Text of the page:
The cellphone buzzed again. Monty announced that he’d need a car by the front entrance in, oh, about twenty seconds or so, preferably moving, preferably very fast. Ideally something in the bulletproof line, but he realised that beggars couldn’t be choosers but could she please hurry up, thankyouverymuch. Molly hung up and returned her attention to the lock. Another fumble and she’d dropped the tension pick. In the manner of all things dropped near parked cars, it helpfully bounced underneath the vehicle, just out of reach.

Molly swore loudly, kicked the car and examined her options. Monty needed a car, now. She’d lost her means of getting into this car. Any car, for that matter. Another burst of gunfire focussed her mind and a solution popped up.

The brick made a satisfying crunch as it went through the passenger window, spraying the interior with tiny shards of glass. Brilliant. One car. Hotwiring, she was good at, taught at a very early age by her elder brother, Charlie. Three seconds later and the car was laying down streaks of rubber. It hurtled towards the junction and she threw it into a handbrake turn, tyres protesting loudly. She grinned. This was fun.

Monty exited the building via the large glass front doors. She was not surprised to notice that he hadn’t bothered to open them first. Stylish. He was being pursued by two security guards bearing semi-automatics, firing wildly at their quarry. He bounded down the steps five at a time and dived through the newly removed passenger window. Molly, at his request, floored it.

It took him a second or two to recover his composure and dust himself off before he took in his method of escape.

“What on…”

Molly cut him off. “I know, I know. I was kind of stuck for choice.”

“It’s a…”

She gave him one of her trademark Looks. “Would you rather walk?”

He returned the Look. “Quite frankly, yes. I mean, there are cars and there are cars, and then there’s… this?”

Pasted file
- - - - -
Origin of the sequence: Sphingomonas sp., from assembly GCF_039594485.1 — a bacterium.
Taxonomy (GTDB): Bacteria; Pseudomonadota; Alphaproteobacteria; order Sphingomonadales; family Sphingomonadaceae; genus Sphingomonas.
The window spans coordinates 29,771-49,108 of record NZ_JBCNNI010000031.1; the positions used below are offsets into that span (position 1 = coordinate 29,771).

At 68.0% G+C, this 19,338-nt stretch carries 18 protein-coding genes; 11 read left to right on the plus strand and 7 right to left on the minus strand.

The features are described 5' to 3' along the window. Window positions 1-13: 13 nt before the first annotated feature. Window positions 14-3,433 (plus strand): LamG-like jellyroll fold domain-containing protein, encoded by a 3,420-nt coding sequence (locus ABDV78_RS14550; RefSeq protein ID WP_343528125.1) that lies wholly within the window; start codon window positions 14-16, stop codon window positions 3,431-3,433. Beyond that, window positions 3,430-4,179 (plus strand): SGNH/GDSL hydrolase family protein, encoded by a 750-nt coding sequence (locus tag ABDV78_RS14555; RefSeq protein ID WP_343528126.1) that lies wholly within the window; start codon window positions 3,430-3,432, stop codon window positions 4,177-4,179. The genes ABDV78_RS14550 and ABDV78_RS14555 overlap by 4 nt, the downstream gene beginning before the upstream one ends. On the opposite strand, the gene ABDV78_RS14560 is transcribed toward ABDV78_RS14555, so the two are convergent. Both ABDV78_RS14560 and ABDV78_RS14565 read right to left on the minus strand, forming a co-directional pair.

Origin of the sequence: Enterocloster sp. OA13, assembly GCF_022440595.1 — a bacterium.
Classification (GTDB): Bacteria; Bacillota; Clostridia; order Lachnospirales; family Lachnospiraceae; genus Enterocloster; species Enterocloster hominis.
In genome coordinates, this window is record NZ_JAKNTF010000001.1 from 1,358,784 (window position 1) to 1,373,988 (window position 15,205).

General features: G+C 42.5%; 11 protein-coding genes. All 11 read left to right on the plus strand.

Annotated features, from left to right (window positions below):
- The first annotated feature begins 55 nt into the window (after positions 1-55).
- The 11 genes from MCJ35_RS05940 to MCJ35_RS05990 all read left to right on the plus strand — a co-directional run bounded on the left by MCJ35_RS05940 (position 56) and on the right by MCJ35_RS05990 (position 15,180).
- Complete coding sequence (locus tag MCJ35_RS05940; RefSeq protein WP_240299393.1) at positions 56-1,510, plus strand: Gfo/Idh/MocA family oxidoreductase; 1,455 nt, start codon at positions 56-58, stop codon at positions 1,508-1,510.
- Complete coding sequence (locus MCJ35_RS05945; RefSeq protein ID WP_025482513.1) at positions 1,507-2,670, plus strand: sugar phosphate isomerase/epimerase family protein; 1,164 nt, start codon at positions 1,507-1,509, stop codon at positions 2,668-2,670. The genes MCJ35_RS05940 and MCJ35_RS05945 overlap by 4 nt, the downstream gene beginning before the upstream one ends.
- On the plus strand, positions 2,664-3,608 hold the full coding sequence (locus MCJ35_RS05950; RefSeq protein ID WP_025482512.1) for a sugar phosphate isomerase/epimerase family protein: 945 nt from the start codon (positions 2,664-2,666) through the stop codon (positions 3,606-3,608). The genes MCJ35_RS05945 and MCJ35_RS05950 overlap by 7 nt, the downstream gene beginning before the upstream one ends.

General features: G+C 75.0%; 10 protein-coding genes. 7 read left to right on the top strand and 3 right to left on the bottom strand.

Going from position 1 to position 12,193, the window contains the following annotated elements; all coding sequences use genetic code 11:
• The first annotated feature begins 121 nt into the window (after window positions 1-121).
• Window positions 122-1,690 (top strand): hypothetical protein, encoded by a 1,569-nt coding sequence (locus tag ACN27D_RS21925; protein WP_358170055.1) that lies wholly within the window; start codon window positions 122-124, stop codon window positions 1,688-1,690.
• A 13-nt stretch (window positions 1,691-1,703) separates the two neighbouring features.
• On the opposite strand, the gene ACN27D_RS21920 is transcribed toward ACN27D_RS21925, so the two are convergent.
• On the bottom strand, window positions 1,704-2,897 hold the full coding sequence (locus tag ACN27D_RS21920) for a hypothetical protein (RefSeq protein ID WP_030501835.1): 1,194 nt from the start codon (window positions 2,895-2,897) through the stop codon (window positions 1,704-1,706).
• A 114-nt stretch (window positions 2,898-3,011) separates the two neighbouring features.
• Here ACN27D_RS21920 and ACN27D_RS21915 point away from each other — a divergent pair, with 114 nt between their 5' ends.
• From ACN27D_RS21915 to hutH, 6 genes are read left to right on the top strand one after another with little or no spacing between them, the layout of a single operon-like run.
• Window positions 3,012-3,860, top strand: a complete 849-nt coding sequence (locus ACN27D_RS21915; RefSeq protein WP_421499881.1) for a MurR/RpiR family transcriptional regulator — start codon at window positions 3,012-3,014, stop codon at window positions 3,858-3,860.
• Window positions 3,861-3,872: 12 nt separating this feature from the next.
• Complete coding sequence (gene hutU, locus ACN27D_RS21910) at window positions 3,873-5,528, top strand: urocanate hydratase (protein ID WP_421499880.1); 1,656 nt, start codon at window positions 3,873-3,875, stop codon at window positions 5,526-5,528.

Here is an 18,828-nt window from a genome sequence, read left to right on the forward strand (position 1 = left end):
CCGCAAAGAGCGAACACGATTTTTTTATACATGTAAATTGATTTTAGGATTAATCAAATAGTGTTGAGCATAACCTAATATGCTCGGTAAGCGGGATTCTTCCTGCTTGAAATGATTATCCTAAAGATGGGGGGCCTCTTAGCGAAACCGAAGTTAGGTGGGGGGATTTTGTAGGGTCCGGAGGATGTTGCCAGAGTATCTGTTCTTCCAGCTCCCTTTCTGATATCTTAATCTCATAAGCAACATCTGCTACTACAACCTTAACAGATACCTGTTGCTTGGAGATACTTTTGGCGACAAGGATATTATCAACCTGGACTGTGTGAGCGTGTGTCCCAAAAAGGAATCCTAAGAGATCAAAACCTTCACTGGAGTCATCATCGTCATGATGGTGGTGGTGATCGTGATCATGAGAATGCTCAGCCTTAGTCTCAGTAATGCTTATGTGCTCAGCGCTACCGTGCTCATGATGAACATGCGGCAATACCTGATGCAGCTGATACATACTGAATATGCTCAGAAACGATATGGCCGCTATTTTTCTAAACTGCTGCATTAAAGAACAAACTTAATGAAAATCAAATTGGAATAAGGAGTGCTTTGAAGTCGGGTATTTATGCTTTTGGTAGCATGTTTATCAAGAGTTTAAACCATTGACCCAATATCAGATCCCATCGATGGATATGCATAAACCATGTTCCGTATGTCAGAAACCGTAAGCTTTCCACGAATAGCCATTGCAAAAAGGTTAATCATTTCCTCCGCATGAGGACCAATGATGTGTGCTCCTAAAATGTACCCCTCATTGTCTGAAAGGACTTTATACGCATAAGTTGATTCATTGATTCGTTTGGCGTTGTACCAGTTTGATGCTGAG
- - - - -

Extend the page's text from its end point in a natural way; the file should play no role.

She screeched the custom-built, neon-paint jobbed, darkened windowed, rear-spoilered boy racer to a halt. Two large fluffy dice bumped on the windshield.

“Out you get then.”

A bullet took out the rear window, destroying the elaborate flaming skull decoration. He sighed and waved her on. Molly smiled sweetly and put her foot down again.

“You’re actually sulking, aren’t you?” she said, glancing over at him, sat there with his arms folded and the beginnings of a pout on his lips.

“I don’t like these cars. Remember what happened to the last one? It was rubbish. It very nearly blew us up.”

Molly thought for a second. “No, the rocket-propelled grenade nearly blew us up. It was hardly the car’s fault. And it was either this or one of those tiny French cars. This one at least looked like it might get us out of here in a hurry.” She looked in the rear-view mirror. “Hold on…”

The car slid around the corner sideways, engine screaming in protest. Unfortunately for her, the guards seemed to have a very nice, very fast looking black SUV which took the corner almost as well as she did.

She looked down at the speedometer as it crept up past sixty, seventy, seventy five. There was no way they’d get away from these goons, not in this, not now they’d reached the main road. “Running out of ideas, boss.”

Monty delved into his backpack for a moment, and came out with a small package. “Lucky for us I didn’t need this to get into the safe. Those old Dortmunder & Fforde 900 models are too much fun to crack…”

He flicked a switch, grinned then leaned out of the window before lobbing the explosive charge in a carefully timed arc.

The resulting explosion was small, but enough. Especially as he’d thrown it at the lorry they’d been passing. A lorry containing a load of scaffolding poles, which rather helpfully strew themselves in the path of the SUV.

Monty leaned back in his seat. “Brilliant. Despite your appalling taste in cars, a job well done.” He delved into his backpack again. “Want to see it?”

Molly nodded, and whistled softly as he unwrapped the black velvet from his newly acquired prize. “That’s possibly the most beautiful thing I’ve ever seen.”

Monty grinned. “Isn’t it just? Zenn is going to be *so* mad. I wish I could see his face when he finds out it’s gone” He scratched his ear, thoughtfully. “Do you have…”

“In my bag.”

He retrieved the small laptop and powered it up. “Where..?”

“Third one down. It’s the one which says ‘monitor'”

Monty clicked the icon and a window opened onscreen. It was dark. “Come on, Zenn. You must be there by now. Don’t you want to even check… ahhh. There we go.”

A man’s face appeared in the window, a slim face framed by silver hair and a neat goatee beard. It looked annoyed. Very annoyed. Monty grinned and waved as his nemesis picked up the tiny remote camera he’d left in the safe.